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-   -   Help for Westland Scout & Wasp book (https://www.pprune.org/rotorheads/582517-help-westland-scout-wasp-book.html)

Sloppy Link 17th Sep 2016 14:42

UK Serials

Confirms your recollection.

ericferret 17th Sep 2016 22:23

Hi Sloppy link

I think we are at cross purposes, I saw the UK serials entry and I believe that to be wrong.
I recall the aircraft crashing as a result of jackstall not as a result of the anti coll beacon wiring issue. Furthermore I believe the accident sadly included fatalities not as reported elsewhere no fatalities. I am sure that at some point I did find an accident report that covered the fatal crash but I cant find it. Hence my confusion as to whether I have the correct serial number.

I did find this which refers to a stall but no details

http://www.hampshireairfields.co.uk/hancrash.html

Also this which refers to a stall and the light issue but does not mention an accident in connection with the light.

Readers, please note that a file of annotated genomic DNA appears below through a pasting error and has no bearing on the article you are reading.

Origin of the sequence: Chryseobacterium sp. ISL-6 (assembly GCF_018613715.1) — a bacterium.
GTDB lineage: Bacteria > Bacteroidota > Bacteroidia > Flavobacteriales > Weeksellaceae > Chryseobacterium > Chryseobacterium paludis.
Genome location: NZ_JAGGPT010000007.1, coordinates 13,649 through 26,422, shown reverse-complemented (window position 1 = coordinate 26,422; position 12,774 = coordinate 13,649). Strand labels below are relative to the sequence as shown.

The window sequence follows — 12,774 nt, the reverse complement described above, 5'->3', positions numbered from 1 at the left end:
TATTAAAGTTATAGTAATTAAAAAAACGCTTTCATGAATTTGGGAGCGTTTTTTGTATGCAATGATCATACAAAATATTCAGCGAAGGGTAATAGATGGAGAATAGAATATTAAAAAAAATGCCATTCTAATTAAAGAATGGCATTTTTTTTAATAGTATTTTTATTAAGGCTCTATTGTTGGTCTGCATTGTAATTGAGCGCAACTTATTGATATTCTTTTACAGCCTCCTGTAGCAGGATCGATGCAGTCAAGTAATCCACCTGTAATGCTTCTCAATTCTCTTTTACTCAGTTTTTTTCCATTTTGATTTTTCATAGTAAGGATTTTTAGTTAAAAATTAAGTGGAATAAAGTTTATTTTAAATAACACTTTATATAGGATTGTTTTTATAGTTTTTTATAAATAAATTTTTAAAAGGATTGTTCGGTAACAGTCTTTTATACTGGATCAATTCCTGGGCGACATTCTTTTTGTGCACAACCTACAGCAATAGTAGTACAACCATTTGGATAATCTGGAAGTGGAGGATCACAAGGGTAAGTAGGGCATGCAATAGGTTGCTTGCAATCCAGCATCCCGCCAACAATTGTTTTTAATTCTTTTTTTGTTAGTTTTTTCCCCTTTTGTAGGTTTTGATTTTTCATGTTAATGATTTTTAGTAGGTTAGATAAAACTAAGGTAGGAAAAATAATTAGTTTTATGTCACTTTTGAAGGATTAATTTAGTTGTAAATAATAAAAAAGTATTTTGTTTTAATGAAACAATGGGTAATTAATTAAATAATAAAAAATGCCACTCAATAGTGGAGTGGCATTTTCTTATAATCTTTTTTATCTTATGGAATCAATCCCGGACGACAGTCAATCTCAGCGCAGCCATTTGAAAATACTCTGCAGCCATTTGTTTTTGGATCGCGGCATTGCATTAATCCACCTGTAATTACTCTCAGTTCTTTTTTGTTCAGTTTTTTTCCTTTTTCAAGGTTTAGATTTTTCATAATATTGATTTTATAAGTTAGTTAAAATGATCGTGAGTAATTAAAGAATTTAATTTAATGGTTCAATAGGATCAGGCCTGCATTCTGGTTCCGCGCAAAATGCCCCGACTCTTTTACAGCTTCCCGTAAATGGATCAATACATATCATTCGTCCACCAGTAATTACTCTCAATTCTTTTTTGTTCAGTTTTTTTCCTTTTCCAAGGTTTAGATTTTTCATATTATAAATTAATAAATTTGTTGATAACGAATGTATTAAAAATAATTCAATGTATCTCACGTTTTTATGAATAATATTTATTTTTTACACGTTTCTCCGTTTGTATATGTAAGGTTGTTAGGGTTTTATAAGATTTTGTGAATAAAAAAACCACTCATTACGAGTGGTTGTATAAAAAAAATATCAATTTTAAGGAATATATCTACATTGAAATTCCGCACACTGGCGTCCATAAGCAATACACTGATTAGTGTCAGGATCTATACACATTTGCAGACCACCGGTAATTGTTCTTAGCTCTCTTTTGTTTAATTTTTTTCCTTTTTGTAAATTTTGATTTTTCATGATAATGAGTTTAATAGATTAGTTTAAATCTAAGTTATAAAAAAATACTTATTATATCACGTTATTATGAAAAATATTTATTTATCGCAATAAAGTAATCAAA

http://www.flyingmarines.com/3BAS_En...zelle_IFTU.htm

SilsoeSid 19th Sep 2016 00:53


SS;
[post with links to photos]

sl;
Regardless, archives do not show Scout in UN livery, armed with this information, we'll search again. That said, we are all volunteers and if we get it wrong, it is sometimes because we are looking in the wrong place or others have information and they haven't offered it or we haven't asked the right person. Record keeping from that time isn't an Excel spreadsheet with a Ctrl+F function.
Being proved wrong sometimes throws up more questions than it solves!

slb;
It took some searching
Definitely a Scout with UN colours
Obituary Lieutenant-Colonel-Allan-Corner
SLB

sl;
That, is an outstanding effort SLB, do you live near MW, we could do with that level of historical corpoarate knowledge. Meanwhile, I'll get the young pups back on to it. It'll cost a lot of Jaffa Cakes!
What is really annoying is to read a sequence of posts like this after finding and posting the information requested in the thread starting post. If you followed the information given on earlier posts you would have found pictures such as this;

http://i52.photobucket.com/albums/g1...psyuoaci2t.jpg

Previous info & links removed, have this pic on me, happy hunting for all the other pictures :mad:

Sloppy Link 21st Sep 2016 16:17


Originally Posted by SilsoeSid (Post 9512239)
What is really annoying is to read a sequence of posts like this after finding and posting the information requested in the thread starting post. If you followed the information given on earlier posts you would have found pictures such as this;